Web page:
Oscar Loves Dylan, 'Almost Famous'

Folk legend's 'Things Have Changed' wins Academy Award for Best Song; homage to rock grabs Best Original Screenplay.

Bob Dylan won his first Oscar Sunday night for "a song that doesn't pussyfoot around or turn a blind eye to human nature," the folk legend said in his gracious acceptance speech.

"Things Have Changed," which Dylan wrote for Curtis Hanson's quirky "Wonder Boys," won Best Song at the Academy Awards, beating out a diverse group of nominees that included Björk, Sting and Randy Newman, who lost for the 14th time.

Dylan, 59, performed the song live via satellite on the Oscar telecast from Sydney, Australia, and was awarded the trophy minutes later.

"Oh good God, this is amazing," Dylan said. "I'd like to thank the members of the academy who were bold enough to give me this award for this song."

Following Dylan's acceptance speech, host Steve Martin poked fun at the singer: "There's an 18-hour time difference with Australia, but for Bob that's normal," he said.

Pop singer, actress and former Sean "Puffy" Combs girlfriend Jennifer Lopez, who wore a nearly see-through dress and told reporters in preshow interviews that she was happily dating a new man, introduced the "Things Have Changed" performance and described the song as "mirroring the ongoing career of Bob Dylan."

The award-winning song, which features the chorus, "People are crazy and times are strange/ I'm locked in tight, I'm out of range/ I used to care, but things have changed," was the first original song Dylan wrote for a movie since "Knockin' on Heaven's Door," from the 1973 western in which he starred, "Pat Garrett & Billy the Kid."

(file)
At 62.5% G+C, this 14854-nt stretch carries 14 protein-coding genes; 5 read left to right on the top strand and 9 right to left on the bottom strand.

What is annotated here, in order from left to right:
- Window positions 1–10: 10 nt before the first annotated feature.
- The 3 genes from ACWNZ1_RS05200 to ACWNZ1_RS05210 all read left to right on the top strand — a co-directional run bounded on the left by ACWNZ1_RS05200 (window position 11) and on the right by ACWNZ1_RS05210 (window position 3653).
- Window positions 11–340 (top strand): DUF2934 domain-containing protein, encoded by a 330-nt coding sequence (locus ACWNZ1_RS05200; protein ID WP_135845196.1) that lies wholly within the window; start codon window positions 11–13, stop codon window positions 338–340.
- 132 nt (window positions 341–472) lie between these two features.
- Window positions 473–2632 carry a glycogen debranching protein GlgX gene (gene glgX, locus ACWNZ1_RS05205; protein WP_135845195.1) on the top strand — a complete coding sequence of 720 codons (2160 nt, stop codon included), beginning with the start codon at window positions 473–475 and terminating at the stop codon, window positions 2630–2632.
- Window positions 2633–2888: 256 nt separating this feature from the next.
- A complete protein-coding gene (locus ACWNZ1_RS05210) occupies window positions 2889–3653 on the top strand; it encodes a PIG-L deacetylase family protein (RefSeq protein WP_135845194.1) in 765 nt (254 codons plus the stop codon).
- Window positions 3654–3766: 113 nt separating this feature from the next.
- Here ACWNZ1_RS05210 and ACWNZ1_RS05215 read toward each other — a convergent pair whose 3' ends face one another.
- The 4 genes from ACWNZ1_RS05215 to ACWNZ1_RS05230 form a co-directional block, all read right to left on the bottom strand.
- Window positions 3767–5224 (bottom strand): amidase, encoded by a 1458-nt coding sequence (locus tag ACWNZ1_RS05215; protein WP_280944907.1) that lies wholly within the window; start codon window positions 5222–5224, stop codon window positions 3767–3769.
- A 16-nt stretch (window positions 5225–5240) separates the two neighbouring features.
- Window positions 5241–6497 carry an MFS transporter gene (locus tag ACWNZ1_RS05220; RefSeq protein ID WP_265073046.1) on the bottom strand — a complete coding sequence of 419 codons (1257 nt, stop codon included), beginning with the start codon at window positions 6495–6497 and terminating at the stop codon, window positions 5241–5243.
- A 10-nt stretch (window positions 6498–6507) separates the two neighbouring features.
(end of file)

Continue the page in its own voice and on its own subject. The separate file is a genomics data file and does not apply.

"Wonder Boys," which starred Michael Douglas as a struggling novelist and professor, also featured several previously released classic rock tracks, including three other Dylan tunes, Neil Young's "Old Man" and John Lennon's "Watching the Wheels."

Dylan, who had only won four minor Grammys until he snagged three in 1998 for Time Out of Mind, won the Golden Globe for "Things Have Changed'' in December, but lost the Grammy in the film song category last month to Newman's "When She Loved Me," from "Toy Story 2."

Along with Dylan's rollicking, very close-up performance on Sunday, Oscar viewers were treated to a surprise duet between Newman and Bangles singer Susanna Hoffs on "A Fool in Love" (from "Meet the Parents") and an inspiring rendition of "I've Seen It All" (from "Dancer in the Dark") by Björk, who wore the evening's most interesting dress — a stuffed white swan wrapped around her waist and neck.

In other music-related awards, Cameron Crowe picked up the Best Original Screenplay Oscar for "Almost Famous," his love letter to rock and roll. Kate Hudson, who plays a "band aid" in the film, was the favorite for the Best Supporting Actress award, but lost to Marcia Gay Harden (from "Pollock"). Hudson, 21, was accompanied by husband Chris Robinson of the Black Crowes.

Chinese-born composer Tan Dun, who also was nominated for Best Song, won the Academy Award for Best Original Score for the martial arts fantasy "Crouching Tiger, Hidden Dragon."

(For a full-length interview with Björk about her Oscar performance and more, check out "Björk: In Focus.")

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